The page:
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Vale says stricter licensing requirements cause project delays

Brazil’s Vale¬†said recently, it is running into delays as it seeks environmental licenses for new projects due to “more sophisticated” requirements.

Vale cited slower regulatory approvals in reducing its 2022 iron-ore production outlook to 310-million to 320- million tonnes from 320-million to 335-million tonnes. 

“Environmental licensing processes in Brazil and actually all over the world are getting more sophisticated,” said Vale’s head of ferrous metals, Marcello Spinelli, in an earnings call with analysts.

Stricter regulations followed the collapse of a Vale-owned tailings dam in Brumadinho in 2019 that left 270 dead and ravaged nearby forests, rivers and communities.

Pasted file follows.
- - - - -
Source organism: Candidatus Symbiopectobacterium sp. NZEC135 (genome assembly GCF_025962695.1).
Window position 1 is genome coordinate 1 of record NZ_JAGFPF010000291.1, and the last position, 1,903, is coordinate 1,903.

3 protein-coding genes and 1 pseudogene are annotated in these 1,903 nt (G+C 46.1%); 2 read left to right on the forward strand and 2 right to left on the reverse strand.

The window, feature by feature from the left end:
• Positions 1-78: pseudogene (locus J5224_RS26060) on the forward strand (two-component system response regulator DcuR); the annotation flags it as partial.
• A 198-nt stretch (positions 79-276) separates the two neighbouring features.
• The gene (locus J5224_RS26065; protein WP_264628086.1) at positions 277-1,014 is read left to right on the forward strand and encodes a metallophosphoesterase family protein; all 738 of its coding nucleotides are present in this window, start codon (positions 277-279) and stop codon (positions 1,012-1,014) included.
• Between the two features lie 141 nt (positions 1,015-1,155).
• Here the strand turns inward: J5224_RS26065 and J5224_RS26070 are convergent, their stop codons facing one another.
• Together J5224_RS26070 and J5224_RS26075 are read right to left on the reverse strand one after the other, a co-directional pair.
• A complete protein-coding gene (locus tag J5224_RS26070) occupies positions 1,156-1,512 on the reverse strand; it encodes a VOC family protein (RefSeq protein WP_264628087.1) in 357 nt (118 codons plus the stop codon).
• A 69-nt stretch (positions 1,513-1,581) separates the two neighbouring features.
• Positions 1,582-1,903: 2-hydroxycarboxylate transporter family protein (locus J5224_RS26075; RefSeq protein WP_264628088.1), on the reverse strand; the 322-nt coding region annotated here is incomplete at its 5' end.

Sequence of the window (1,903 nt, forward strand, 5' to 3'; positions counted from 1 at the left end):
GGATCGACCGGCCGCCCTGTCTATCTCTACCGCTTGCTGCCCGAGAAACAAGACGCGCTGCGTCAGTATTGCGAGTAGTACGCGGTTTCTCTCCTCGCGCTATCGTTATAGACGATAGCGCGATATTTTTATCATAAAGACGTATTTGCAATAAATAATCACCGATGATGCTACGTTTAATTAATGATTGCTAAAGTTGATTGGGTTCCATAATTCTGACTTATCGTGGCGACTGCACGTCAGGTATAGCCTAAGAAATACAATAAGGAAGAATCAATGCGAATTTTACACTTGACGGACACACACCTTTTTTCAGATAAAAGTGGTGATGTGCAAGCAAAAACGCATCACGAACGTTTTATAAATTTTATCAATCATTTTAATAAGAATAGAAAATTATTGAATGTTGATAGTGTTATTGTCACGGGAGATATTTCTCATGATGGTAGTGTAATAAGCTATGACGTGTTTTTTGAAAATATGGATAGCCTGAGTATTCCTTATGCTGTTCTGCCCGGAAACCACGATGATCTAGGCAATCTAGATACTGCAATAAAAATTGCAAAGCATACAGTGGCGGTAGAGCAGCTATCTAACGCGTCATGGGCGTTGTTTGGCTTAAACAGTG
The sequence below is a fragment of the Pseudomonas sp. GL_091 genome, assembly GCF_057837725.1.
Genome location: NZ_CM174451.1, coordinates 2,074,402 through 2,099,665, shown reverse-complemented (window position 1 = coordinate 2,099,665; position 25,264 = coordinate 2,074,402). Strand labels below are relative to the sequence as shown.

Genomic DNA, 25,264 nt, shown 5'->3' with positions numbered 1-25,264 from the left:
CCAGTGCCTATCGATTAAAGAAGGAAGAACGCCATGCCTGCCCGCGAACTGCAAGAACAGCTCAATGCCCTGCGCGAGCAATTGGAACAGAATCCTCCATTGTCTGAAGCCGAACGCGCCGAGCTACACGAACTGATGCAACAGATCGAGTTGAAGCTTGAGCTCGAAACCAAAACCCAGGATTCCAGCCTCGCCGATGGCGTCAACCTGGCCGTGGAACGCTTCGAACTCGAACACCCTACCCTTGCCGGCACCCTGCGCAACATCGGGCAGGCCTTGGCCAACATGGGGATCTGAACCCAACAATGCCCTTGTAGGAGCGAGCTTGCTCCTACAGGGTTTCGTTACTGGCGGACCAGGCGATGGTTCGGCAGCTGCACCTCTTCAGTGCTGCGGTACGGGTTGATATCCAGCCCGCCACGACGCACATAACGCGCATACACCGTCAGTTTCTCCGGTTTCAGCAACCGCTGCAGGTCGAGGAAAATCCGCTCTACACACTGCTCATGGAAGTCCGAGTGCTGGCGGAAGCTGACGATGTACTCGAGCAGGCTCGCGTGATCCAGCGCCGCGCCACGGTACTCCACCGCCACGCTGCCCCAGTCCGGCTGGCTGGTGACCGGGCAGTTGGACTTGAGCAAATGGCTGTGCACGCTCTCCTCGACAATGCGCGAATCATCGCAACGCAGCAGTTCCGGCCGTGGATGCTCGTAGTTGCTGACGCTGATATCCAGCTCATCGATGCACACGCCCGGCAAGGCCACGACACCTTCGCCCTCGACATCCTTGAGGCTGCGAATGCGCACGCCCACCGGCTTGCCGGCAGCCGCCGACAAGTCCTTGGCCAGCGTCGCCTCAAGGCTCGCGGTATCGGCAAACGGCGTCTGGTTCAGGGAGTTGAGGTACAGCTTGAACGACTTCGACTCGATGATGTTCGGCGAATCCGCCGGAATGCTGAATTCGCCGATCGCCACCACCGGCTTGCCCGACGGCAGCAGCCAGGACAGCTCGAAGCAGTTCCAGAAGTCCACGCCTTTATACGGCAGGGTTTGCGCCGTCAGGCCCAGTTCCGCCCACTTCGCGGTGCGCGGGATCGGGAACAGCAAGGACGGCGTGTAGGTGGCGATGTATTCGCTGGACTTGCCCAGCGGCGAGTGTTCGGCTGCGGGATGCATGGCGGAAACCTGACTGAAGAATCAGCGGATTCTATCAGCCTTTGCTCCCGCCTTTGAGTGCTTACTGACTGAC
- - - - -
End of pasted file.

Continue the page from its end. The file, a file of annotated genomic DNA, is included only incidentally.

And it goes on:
Vale has been struggling to increase production, and analysts at Santander labeled the company’s quarterly figures as lackluster due to weak output comparisons. 

He added that stricter standards were also being seen in the Amazon, where the company’s largest mining complex, Carajas, is located.

Spinelli celebrated Vale’s license to build the Serra Sul 120 project, which will allow it to ramp up production by 20 million tonnes per year at its S11D complex in the Amazon state of Para.

The executive also said its 10 million-tonne-per-year Gelado project would get the green light to begin production in the fourth quarter.

“The overall tone was positive, 2Q was likely the low of the year for Vale and there is a lot coming on the operating side,” JPMorgan said, foreseeing “good news” on licensing in September.

Vale shares fell by as much as 3.4% but pared some losses and closed down 1.3%.